Description of project:
The University of Hawai'i at Mänoa (UHM) Library, in collaboration with the Hawai'i State Land Survey Division and the Hawai'i State Archives, proposes to digitize approximately 1,800 registered survey maps from a collection of slightly more than 3,000 during the one-year grant period, and make them publicly accessible on the web.
As the source of authoritative surveys and maps, the collection has been heavily used for over a hundred years. Repeated use has jeopardized the physical integrity of many maps, and the current crowded storage space in the Survey Division does not allow for proper conservation treatment or preservation. In May 2006 a preliminary preservation assessment was made of the maps located at the Survey Division. The assessment found that the maps are "generally in good condition and suitable for scanning", but noted that there are many that are very fragile and large number which are tightly rolled. The registered survey maps are historical artifacts, but are also primary reference materials for a wide range of current inquiry. The Survey Division staff, other professional surveyors, land researchers, academics, writers and researchers in the fields of Hawaiian history and culture as well as the general public use the collection. During the past several decades, cartographic historians have become more interested in the social aspects of map making. Researchers view maps as a medium for communication and documentation of changing cultural and social practices. Providing wider access to the registered maps will provide opportunities for in-depth and creative investigation of the maps themselves and in their broader cultural context.
This project proposes to scan the maps in full color at 600dpi resolution to provide color coding information and detail that could only previously be seen in person at the Survey Division. JPEG2000 images will be created from the master TIF scanned images in order to insure maximum compatibility with other and future GIS systems at the University and the State level. In addition, the maps will be identified with metadata including date, surveyor name, geographic location, caption information, scale, numerical identifiers (registered map #, plat #) and other information from the map title area. It is the intent of the Survey Division to transfer the registered maps to the Hawai'i State Archives as soon as practical. The project will help develop and delineate procedures for the transfer of historic maps from the Survey Division to the Archives, a safer environment dedicated to preservation of historic materials.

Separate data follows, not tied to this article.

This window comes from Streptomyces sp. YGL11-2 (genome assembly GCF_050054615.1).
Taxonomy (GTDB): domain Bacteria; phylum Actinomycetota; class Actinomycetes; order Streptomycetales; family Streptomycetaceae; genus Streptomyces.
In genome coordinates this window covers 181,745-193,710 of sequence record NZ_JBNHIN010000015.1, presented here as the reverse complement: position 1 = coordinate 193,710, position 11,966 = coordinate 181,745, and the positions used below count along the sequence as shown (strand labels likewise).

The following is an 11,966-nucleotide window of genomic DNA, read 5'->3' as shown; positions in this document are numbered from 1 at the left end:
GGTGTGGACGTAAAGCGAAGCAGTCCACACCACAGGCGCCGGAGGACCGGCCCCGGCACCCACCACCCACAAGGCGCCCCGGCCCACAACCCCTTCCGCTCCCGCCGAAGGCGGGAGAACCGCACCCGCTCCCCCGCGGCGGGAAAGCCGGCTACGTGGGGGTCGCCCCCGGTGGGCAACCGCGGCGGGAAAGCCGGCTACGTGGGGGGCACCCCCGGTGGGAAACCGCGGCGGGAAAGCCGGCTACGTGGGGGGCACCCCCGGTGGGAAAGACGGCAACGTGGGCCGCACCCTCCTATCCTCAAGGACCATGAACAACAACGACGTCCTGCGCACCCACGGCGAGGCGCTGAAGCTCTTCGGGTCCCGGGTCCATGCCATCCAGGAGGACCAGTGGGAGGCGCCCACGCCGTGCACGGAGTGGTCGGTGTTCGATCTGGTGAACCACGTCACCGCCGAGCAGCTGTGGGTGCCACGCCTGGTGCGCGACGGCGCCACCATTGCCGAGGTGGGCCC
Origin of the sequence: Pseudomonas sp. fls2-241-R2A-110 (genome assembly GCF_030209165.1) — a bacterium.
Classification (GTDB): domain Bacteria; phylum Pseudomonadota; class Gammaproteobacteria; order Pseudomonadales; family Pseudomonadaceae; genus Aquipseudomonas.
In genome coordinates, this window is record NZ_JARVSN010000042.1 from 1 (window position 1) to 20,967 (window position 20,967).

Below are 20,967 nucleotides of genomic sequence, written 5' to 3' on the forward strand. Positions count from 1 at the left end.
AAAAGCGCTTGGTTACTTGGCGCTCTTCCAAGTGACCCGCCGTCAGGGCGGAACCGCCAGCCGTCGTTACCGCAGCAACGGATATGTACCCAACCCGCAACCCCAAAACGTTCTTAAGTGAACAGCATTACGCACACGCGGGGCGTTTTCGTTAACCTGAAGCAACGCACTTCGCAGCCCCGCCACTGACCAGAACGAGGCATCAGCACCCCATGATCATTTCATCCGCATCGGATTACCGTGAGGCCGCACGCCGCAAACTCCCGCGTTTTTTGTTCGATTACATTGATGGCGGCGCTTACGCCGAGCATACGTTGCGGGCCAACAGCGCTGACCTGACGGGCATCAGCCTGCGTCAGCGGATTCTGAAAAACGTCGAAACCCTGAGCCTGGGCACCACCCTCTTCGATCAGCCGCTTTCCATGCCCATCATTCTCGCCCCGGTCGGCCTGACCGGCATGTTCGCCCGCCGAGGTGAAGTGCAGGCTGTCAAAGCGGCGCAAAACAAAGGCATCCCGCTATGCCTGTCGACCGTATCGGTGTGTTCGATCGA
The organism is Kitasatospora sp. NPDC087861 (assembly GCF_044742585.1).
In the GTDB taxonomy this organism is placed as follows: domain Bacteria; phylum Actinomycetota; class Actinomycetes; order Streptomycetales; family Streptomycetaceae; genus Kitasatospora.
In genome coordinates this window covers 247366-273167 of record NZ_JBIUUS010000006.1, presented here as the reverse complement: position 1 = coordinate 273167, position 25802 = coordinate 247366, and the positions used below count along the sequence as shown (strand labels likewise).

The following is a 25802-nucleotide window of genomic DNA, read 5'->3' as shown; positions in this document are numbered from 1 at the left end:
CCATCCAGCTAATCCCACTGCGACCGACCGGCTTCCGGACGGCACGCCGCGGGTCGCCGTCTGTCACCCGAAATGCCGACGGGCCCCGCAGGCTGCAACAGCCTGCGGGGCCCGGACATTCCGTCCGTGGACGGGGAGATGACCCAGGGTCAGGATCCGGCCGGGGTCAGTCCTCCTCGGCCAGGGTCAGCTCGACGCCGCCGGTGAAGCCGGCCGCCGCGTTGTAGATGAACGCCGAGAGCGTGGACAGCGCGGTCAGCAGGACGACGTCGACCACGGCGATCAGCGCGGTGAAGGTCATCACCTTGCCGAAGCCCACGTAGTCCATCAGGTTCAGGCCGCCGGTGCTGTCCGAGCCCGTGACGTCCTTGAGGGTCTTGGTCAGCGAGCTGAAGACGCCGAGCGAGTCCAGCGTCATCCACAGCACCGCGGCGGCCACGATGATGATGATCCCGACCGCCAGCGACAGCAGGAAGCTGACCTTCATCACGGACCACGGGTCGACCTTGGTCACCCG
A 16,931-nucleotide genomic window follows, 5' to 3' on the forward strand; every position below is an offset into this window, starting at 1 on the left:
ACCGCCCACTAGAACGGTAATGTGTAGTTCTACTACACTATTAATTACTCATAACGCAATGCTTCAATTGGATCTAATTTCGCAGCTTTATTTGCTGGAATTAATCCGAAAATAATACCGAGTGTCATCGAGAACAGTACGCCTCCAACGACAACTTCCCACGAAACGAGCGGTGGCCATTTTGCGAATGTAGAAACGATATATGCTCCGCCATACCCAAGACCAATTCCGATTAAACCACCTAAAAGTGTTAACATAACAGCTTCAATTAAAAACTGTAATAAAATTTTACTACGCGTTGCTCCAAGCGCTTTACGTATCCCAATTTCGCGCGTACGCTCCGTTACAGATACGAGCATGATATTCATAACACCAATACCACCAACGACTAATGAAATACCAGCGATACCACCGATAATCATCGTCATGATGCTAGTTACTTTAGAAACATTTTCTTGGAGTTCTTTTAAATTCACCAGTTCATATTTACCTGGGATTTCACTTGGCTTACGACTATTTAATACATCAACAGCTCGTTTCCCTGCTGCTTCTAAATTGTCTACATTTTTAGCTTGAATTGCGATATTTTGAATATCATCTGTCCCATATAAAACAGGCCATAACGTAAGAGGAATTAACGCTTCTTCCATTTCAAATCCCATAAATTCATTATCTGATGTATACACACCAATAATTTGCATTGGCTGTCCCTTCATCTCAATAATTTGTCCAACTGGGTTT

Fully describing the maps will greatly enhance the public’s access to this significant collection. Researchers will be able to study a high resolution digital surrogate and use the metadata to make decisions about the need to consult the original. This project will involve just three State agencies that have already worked together. Project participants will get in touch with relevant councils, committees and institutions by demonstrating the project as frequently as possible.. The eventual goal would be to achieve statewide participation in, support and funding for a digital map repository.
Decisions, experiences and policies will be shared with other libraries and cultural institutions. Effectiveness with the user community will be evaluated by hit count and by assessment of Survey Division and Archives staff experiences to determine if service is affected positively. Outcomes expected include: participants agree that the product meets their needs; post-presentation evaluations are satisfactory; buy-in from at least one additional council, committee or agency is achieved.